The price of electric cars has been controversial. While they are not substantially more expensive than their conventional alternatives, they have a steep price for their performance. The comparative price of an electric car is higher than that of a conventional vehicle of the same performance range. On the other hand, cars that match the performance of the conventional vehicle such as Tesla products are costly and beyond the common consumer’s price range. For instance, a model S Tesla will go for close to $70,000, a price too steep for many. There is a scarcity of vehicles with high performance at lower prices. Orbach and Fruchter (2011, p. 1210) argue that the price of an electric car is bound to fall as more manufacturers commit to mass production of these models. Nevertheless, they acknowledge the challenge of the price tag that currently exists. Dijk, Orsato and Kemp (2013, p. 135) demonstrate the ease with which an electric car manufacturing plant can be set up. Due to the simple design of electric cars, it is easy to setup a functional electric car assembly plant. The implication of this factor is that mass production is possible across the world. With mass production, the current high price of electric cars is bound to come down. Low prices will attract consumers and, therefore, reduce the overall emission levels. The present argument is whether the electric car can solve the problem of global warming. With the manufacturing ease described by the scholars, the reduction of emissions is a strong possibilty.

Another criticism of the electric car is the increased cost of utility bills. Many users have to install charging ports at their homes. This attracts two major added costs; the installation and the utility bills. Charging the car at home increases the utility bill. This can be a deterrent to the use of the electric car. While the charging port in the home is not necessary in most areas, most consumers install them to reduce their anxiety over the range limitation. In countries where the electric car is gaining popularity, there are sufficient public charging stations, yet the number of home charging stations is still growing. There is a case to be made for many of these issues, yet the fact remains that electric cars are cheaper to own than the conventional car. The charging station in the home allows for convenient charging of the electric vehicle. If the family has more than one electric car, there is financial sense in installing the charging station. The electric car does not require consistent maintenance such as oil change due to its simple design. The car is efficient and, therefore, reduces wear and tear on the vehicle. The general expense associated with maintaining the car is lowered (Hidrue, et al. 2011, p. 686). Retrospectively, the cost interchange could cancel out, although the environmental implications are not considered in monetary terms. It is important to note that there is a costly battery cell change every decade, although the savings on maintenance covers this added cost.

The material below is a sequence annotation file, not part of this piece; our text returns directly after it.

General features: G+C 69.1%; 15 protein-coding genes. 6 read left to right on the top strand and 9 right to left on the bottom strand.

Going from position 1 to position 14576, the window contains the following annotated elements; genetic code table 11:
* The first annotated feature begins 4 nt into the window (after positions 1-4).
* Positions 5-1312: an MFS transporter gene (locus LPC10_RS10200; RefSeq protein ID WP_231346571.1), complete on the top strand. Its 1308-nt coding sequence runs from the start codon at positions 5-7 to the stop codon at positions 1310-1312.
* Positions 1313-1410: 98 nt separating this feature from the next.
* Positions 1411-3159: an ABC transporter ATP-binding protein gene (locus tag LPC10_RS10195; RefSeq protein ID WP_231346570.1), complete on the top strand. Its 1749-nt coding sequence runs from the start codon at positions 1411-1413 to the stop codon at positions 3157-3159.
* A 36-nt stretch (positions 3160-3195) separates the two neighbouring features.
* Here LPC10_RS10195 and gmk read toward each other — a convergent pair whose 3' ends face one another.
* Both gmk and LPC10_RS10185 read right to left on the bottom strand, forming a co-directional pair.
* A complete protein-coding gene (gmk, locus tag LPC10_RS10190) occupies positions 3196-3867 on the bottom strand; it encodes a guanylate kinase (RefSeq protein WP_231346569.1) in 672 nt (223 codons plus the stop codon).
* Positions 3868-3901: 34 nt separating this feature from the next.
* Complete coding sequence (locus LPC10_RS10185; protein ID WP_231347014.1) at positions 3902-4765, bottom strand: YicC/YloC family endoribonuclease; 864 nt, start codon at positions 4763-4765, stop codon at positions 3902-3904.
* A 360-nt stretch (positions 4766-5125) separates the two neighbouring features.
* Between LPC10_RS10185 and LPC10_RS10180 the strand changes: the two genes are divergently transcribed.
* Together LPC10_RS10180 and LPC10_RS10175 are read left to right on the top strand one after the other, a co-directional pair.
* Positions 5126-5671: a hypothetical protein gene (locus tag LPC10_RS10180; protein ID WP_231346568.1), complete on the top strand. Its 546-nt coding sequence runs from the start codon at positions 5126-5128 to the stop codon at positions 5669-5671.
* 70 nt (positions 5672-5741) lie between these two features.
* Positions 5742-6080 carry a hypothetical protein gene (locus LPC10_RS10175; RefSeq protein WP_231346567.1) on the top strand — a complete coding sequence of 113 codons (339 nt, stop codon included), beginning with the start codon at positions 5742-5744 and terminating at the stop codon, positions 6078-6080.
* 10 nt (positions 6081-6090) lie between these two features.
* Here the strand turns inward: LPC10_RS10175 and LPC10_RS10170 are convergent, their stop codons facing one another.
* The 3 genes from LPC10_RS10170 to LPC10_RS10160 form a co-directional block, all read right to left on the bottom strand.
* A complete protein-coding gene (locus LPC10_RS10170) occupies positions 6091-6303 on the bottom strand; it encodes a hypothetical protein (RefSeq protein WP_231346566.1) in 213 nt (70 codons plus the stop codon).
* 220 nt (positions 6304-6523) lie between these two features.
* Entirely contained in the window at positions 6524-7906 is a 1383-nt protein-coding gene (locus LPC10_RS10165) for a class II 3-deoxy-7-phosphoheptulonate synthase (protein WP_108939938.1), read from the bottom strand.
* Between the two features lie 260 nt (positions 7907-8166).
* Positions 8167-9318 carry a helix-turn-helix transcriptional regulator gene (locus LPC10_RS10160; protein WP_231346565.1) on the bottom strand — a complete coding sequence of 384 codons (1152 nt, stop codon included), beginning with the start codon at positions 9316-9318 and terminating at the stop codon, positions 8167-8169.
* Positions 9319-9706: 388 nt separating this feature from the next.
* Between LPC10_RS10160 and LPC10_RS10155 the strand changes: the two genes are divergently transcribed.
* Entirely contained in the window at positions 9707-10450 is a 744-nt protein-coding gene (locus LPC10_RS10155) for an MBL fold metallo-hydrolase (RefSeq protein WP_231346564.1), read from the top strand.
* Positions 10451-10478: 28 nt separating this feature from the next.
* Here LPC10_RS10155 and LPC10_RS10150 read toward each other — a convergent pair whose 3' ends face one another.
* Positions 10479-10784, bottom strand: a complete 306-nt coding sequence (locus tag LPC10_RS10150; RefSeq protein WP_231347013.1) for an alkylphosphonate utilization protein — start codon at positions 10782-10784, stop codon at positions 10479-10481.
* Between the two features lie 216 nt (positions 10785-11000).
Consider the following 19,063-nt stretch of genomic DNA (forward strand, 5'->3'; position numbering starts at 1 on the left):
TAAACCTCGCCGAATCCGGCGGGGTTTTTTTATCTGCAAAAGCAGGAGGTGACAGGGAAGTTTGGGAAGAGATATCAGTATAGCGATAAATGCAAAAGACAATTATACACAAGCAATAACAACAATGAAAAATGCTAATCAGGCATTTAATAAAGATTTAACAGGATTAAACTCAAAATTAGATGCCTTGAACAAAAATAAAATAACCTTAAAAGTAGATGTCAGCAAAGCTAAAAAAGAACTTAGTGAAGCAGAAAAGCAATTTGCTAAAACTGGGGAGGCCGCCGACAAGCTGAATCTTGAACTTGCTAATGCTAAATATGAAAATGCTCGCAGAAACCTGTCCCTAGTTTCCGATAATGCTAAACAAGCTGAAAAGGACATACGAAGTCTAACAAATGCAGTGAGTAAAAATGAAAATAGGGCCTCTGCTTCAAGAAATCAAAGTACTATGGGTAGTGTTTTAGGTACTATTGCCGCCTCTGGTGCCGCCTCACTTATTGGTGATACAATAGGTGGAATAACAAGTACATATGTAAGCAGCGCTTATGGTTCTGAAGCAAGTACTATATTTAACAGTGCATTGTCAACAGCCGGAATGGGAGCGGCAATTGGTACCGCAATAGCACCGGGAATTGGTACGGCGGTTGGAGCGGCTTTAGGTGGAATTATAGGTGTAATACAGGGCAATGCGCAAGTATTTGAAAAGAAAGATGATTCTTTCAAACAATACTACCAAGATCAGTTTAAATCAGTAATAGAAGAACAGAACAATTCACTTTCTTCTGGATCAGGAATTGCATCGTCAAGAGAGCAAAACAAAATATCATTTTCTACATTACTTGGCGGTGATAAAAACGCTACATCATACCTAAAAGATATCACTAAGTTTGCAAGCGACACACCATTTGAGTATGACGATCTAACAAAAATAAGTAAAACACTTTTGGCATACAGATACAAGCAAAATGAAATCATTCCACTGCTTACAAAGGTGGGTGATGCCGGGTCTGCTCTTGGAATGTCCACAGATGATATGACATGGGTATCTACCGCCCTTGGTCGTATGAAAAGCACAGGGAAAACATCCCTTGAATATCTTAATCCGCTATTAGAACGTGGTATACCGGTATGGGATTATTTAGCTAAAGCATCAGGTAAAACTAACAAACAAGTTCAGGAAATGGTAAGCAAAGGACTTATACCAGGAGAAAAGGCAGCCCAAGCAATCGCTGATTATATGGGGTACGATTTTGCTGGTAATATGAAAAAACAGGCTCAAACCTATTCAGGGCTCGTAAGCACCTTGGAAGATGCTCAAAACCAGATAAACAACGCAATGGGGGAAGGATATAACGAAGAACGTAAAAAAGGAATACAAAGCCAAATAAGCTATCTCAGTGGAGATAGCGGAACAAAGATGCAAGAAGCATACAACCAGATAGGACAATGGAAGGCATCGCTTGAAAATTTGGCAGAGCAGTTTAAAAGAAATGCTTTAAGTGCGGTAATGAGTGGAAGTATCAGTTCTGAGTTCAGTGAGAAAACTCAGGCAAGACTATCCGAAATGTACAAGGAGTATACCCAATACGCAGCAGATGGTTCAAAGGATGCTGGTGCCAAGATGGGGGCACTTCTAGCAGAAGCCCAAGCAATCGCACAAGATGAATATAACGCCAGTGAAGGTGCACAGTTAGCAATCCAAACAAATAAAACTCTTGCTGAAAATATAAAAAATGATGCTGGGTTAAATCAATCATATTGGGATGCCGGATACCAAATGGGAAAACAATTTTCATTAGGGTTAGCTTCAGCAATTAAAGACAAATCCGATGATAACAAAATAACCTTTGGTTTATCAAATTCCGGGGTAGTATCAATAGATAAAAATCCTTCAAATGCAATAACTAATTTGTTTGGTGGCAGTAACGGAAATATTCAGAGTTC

To sum up, global warming has a significant connection to vehicular emissons. The 21st century interest in the electric car has led to substantial development in the field. The arguments presented above illustrate that the electric car is facing considerable structural and market challenges. These challenges, however, do not supercede the positive aspects of the electric car that are demonstrated in the essay. While the range problem exists, there are developments in the field that will extend the range of the electric car. The consumer choice problem is not unique to electric cars and therefore can be resolved with considerable effort. The cost paradox for the electric car is an important component of the debate. While there are added costs, it is evident that the electric car saves on many present car costs such as maintenance. Nevertheless, the most important aspect of this cost paradox is that the environmental benefit is substantial. From these points of discussion, it is clear that the electric car has the potential to solve the global warming problem. While the benefits are not obvious in the present, the long term prospects of the electric car are evident.

Reference List

Chapman, L., 2007. Transport and climate change: a review. Journal of transport geography, 15(5), pp. 354-367.

Cherubini, S., Iasevoli, G. & Michelini, L., 2015. Product-service systems in the electric car industry: critical success factors in marketing. Journal of Cleaner Production, 97(1), pp. 40-49.

Dijk, M., Orsato, R. J. & Kemp, R., 2013. The emergence of an electric mobility trajectory. Energy Policy, 52(1), pp. 135-145.

Franke, T. & Krems, J. F., 2013. What drives range preferences in electric vehicle users?. Transport Policy, 30(1), pp. 56-62.

Gerssen-Gondelach, S. J. & Faaij, A. P., 2012. Performance of batteries for electric vehicles on short and longer term. Journal of power sources, 212(1), pp. 111-129.

Hickins, M., 2014. The Morning Download: Why Tesla Is Giving Its Patents Away. [Online]
Available at: [Accessed 25 November 2015].

Hidrue, M. K., Parsons, G. R., Kempton, W. & Gardner, M. P., 2011. Willingness to pay for electric vehicles and their attributes. Resource and Energy Economics, 33(3), pp. 686-705.

Orbach, Y. & Fruchter, G. E., 2011. Forecasting sales and product evolution: The case of the hybrid/electric car. Technological Forecasting and Social Change, 78(7), pp. 1210-1226.